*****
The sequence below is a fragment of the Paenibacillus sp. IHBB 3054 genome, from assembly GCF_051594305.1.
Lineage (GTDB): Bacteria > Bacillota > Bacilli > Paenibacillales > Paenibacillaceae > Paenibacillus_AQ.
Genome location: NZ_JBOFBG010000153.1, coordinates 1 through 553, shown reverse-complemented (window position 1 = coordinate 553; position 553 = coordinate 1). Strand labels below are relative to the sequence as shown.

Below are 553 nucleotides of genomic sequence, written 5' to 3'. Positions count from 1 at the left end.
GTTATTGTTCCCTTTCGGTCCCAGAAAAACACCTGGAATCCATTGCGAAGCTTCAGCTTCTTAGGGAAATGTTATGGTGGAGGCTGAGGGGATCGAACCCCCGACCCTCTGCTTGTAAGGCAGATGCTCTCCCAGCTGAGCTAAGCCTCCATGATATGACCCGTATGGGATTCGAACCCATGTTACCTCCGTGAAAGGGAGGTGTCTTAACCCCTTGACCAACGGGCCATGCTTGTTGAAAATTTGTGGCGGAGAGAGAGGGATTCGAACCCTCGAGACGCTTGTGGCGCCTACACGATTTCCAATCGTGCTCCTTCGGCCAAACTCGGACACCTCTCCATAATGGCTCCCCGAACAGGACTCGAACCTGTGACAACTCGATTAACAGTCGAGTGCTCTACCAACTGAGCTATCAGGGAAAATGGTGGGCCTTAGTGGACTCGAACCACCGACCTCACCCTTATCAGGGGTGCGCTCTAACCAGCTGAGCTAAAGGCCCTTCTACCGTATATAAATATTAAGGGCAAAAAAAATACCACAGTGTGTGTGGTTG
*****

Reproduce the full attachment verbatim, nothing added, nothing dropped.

The sequence below is a fragment of the Paenibacillus sp. IHBB 3054 genome, from assembly GCF_051594305.1.
Lineage (GTDB): Bacteria > Bacillota > Bacilli > Paenibacillales > Paenibacillaceae > Paenibacillus_AQ.
Genome location: NZ_JBOFBG010000153.1, coordinates 1 through 553, shown reverse-complemented (window position 1 = coordinate 553; position 553 = coordinate 1). Strand labels below are relative to the sequence as shown.

Below are 553 nucleotides of genomic sequence, written 5' to 3'. Positions count from 1 at the left end.
GTTATTGTTCCCTTTCGGTCCCAGAAAAACACCTGGAATCCATTGCGAAGCTTCAGCTTCTTAGGGAAATGTTATGGTGGAGGCTGAGGGGATCGAACCCCCGACCCTCTGCTTGTAAGGCAGATGCTCTCCCAGCTGAGCTAAGCCTCCATGATATGACCCGTATGGGATTCGAACCCATGTTACCTCCGTGAAAGGGAGGTGTCTTAACCCCTTGACCAACGGGCCATGCTTGTTGAAAATTTGTGGCGGAGAGAGAGGGATTCGAACCCTCGAGACGCTTGTGGCGCCTACACGATTTCCAATCGTGCTCCTTCGGCCAAACTCGGACACCTCTCCATAATGGCTCCCCGAACAGGACTCGAACCTGTGACAACTCGATTAACAGTCGAGTGCTCTACCAACTGAGCTATCAGGGAAAATGGTGGGCCTTAGTGGACTCGAACCACCGACCTCACCCTTATCAGGGGTGCGCTCTAACCAGCTGAGCTAAAGGCCCTTCTACCGTATATAAATATTAAGGGCAAAAAAAATACCACAGTGTGTGTGGTTG